Like many states’ consumer protection laws, New Jersey’s well-intentioned Consumer Fraud Act (CFA) traces its origins to the 1960s. But since then, the CFA has been so distorted and contorted by legislative amendments and judicial interpretations that it is now just as likely to be used to boost trial lawyers’ bank accounts as it is to compensate truly defrauded consumers.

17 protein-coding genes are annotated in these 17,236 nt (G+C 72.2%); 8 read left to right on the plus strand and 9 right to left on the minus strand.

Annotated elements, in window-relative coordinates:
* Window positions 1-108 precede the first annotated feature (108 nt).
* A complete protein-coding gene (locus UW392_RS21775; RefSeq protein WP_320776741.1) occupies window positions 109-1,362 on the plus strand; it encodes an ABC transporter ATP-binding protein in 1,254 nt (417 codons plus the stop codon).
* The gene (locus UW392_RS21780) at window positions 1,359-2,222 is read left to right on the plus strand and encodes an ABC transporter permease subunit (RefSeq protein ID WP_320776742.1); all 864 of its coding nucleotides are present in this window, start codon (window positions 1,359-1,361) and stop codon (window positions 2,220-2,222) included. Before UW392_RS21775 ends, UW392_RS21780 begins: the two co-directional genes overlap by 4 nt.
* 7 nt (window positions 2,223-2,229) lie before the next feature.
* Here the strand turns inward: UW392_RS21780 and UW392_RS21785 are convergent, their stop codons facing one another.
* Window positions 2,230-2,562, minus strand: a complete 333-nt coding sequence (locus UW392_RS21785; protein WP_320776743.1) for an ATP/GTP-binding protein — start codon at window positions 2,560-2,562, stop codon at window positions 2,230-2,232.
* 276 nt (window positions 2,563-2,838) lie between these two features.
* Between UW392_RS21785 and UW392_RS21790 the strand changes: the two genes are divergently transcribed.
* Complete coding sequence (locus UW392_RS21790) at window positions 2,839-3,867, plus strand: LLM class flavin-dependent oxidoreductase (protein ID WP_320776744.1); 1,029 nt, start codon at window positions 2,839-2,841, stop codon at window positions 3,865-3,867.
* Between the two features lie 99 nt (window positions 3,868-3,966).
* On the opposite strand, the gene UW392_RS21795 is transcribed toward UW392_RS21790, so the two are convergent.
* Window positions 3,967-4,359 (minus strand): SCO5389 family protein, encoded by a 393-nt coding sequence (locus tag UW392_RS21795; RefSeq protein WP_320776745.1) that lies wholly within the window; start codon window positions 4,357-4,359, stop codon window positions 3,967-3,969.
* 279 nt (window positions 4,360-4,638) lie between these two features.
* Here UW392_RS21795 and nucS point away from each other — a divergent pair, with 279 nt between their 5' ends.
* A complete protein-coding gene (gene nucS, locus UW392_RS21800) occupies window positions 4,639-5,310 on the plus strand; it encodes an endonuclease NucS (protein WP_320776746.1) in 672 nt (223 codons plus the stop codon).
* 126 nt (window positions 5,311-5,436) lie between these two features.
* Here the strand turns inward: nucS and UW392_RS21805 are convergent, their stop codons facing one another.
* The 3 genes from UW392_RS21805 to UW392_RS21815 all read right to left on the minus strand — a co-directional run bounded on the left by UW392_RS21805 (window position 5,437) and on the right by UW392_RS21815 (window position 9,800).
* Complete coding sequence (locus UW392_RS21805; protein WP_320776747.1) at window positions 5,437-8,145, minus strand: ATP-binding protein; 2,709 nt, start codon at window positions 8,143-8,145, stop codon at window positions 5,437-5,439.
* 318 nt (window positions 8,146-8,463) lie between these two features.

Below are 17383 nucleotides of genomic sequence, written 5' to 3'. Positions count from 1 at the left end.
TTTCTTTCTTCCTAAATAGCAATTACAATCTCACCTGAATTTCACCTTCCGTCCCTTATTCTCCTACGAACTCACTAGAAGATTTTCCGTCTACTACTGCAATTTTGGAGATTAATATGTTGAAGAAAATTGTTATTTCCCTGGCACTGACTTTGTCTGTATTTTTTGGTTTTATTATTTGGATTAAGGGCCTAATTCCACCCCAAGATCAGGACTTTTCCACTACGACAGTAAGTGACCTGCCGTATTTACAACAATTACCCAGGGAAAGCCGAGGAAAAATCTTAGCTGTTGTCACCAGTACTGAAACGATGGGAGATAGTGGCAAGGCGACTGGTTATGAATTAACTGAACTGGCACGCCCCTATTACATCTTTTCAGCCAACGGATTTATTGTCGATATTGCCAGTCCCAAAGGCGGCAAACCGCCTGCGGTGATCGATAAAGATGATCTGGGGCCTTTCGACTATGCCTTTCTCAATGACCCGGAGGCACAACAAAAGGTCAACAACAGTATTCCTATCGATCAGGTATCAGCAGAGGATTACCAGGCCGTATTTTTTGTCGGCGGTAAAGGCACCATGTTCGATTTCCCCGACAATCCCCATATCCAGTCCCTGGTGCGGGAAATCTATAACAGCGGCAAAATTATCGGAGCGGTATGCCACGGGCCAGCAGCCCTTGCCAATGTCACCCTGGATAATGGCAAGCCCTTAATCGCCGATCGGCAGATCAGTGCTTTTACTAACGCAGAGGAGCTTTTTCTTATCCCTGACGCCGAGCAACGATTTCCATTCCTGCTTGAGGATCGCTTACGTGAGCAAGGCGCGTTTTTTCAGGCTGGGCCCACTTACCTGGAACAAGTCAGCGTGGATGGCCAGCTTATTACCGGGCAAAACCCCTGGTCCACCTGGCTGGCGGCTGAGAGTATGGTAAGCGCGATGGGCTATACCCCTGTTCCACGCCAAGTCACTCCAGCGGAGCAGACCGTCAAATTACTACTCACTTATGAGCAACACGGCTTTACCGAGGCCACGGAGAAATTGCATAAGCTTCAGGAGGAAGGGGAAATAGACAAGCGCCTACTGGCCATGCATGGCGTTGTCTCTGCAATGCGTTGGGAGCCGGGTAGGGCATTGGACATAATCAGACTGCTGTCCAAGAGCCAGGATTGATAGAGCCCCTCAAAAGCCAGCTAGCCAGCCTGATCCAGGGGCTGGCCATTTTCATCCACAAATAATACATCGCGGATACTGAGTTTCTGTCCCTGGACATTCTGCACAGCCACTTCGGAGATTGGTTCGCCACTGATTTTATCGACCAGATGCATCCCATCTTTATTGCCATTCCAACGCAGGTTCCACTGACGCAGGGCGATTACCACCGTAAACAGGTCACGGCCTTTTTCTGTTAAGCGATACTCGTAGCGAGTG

With ginned up lawsuits alleging that “foot-long” sandwiches are too short and football tickets are too expensive, the costs such suits impose on businesses continue to grow. And those costs are ultimately paid for by consumers in the form of higher prices for goods and services.

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